The National Transportation Safety Board (NTSB) has issued its findings in the collision incident with the Carnival Triumph at BAE Systems shipyard in Mobile, Alabama. After experiencing a fire in the engine room, the Triumph was towed to Mobile for repairs.

During the repairs, there were high wind gusts, and the ship broke free from its moorings and drifted across the Mobile River, where it collided with the moored dredge vessel Wheeler. Also, according to the report, a responding towing vessel, the Noon Wednesday, became pinned between the Triumph and the dredger. One shipyard employee died in the accident, another was injured. The total damage was estimated to $2.9 million, of which $2.7 million affected the cruise ship.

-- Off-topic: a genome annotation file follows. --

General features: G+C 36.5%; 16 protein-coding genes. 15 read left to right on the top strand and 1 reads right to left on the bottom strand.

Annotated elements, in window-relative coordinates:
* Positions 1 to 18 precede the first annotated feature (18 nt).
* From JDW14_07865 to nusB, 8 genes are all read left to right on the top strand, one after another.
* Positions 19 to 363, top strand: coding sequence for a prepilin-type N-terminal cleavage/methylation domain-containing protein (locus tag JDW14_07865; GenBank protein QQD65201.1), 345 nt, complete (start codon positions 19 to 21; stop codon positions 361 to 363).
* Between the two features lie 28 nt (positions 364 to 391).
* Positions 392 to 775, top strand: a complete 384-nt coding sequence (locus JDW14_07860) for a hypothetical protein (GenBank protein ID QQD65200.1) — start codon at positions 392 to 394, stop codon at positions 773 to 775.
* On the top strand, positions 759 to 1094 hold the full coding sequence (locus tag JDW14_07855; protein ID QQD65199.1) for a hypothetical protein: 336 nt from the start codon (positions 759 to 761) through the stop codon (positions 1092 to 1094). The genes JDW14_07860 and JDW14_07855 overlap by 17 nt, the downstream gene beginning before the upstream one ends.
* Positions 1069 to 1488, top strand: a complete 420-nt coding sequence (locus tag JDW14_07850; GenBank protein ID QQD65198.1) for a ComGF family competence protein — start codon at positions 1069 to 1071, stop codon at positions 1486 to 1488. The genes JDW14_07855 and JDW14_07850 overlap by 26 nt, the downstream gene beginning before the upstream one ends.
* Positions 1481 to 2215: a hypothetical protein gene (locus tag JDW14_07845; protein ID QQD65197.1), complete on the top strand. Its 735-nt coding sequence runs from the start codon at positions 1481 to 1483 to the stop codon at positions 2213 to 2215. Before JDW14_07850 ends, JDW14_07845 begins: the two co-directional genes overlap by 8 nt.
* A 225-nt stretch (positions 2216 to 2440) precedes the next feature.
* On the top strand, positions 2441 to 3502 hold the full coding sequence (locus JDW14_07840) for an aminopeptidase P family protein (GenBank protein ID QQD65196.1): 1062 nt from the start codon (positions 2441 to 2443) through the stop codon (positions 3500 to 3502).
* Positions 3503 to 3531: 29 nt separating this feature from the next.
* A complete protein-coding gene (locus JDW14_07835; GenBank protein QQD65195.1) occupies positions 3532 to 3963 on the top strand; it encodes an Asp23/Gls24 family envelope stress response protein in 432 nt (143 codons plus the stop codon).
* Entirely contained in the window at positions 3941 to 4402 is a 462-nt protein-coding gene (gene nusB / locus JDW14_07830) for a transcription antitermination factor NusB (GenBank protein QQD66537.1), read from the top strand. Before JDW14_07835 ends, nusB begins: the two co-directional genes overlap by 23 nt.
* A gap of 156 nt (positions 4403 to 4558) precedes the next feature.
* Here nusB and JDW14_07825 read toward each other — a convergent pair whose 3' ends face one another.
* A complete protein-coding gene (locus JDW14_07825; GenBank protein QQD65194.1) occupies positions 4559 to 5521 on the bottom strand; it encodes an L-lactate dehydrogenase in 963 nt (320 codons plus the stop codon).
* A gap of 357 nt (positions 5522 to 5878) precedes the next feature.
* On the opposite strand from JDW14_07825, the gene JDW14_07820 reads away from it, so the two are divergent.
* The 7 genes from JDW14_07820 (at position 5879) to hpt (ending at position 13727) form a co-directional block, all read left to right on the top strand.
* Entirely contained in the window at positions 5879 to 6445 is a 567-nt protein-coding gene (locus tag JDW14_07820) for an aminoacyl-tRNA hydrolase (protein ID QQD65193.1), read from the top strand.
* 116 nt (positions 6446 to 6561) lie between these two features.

The NTSB determined that the probable cause of the breakaway of the Triumph from its moorings was the successive failure of multiple mooring bollards, which, it said, were known by BAE Systems to be in poor condition with an undetermined mooring load capability.

The Triumph was moored with 10 lines forward and 10 lines aft affixed to eight bollards. During wind gusts that were measured up to 65 mph aboard the ship, three mooring lines at the aft first parted from their mounts, setting the stern adrift. The end section of the pier collapsed into the water and two shipyard employees fell in of which one was rescued. Eventually all ship-to-shore connections broke free, including the electrical service connection.

The Noon Wednesday responded to an emergency call from the Triumph’s captain, but was unable to stop the ship from drifting. The captain eventually dropped both anchors.

The damage to the Triumph included punctures of the hull steel plating and distortion of the vertical and horizontal framing.